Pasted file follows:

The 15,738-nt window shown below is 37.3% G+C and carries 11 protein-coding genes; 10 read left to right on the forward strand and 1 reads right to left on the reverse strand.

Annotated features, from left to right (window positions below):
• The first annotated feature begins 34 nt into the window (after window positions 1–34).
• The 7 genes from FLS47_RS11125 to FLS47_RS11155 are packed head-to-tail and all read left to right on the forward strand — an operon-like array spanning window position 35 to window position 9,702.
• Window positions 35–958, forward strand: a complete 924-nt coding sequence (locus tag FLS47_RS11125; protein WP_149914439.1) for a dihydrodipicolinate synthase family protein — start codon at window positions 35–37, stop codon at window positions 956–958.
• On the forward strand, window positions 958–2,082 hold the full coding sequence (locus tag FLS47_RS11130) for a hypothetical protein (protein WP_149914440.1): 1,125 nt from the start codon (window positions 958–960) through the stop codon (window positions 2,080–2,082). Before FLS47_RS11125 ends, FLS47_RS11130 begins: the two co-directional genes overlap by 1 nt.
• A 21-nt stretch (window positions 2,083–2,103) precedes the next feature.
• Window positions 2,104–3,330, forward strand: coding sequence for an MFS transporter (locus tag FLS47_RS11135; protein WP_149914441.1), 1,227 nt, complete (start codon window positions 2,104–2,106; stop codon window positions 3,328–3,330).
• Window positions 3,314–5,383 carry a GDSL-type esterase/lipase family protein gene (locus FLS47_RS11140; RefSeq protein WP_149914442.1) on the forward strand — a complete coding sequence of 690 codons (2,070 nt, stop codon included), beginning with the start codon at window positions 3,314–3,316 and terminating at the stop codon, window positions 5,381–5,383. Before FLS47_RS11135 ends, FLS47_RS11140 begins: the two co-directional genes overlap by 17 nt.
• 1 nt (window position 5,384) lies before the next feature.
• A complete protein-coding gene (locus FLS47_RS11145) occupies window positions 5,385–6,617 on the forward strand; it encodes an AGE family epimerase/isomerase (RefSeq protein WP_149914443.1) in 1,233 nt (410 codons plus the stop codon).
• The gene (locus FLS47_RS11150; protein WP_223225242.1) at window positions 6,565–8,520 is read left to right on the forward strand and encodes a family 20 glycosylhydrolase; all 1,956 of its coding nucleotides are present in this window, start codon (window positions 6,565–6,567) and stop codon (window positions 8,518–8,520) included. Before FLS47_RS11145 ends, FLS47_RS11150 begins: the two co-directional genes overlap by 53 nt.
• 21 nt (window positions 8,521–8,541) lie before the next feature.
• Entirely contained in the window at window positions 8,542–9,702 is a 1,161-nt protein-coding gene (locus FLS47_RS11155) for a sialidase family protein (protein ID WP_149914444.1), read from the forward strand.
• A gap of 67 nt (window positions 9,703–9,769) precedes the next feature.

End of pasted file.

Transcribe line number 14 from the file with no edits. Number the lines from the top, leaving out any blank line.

• Entirely contained in the window at window positions 8,542–9,702 is a 1,161-nt protein-coding gene (locus FLS47_RS11155) for a sialidase family protein (protein ID WP_149914444.1), read from the forward strand.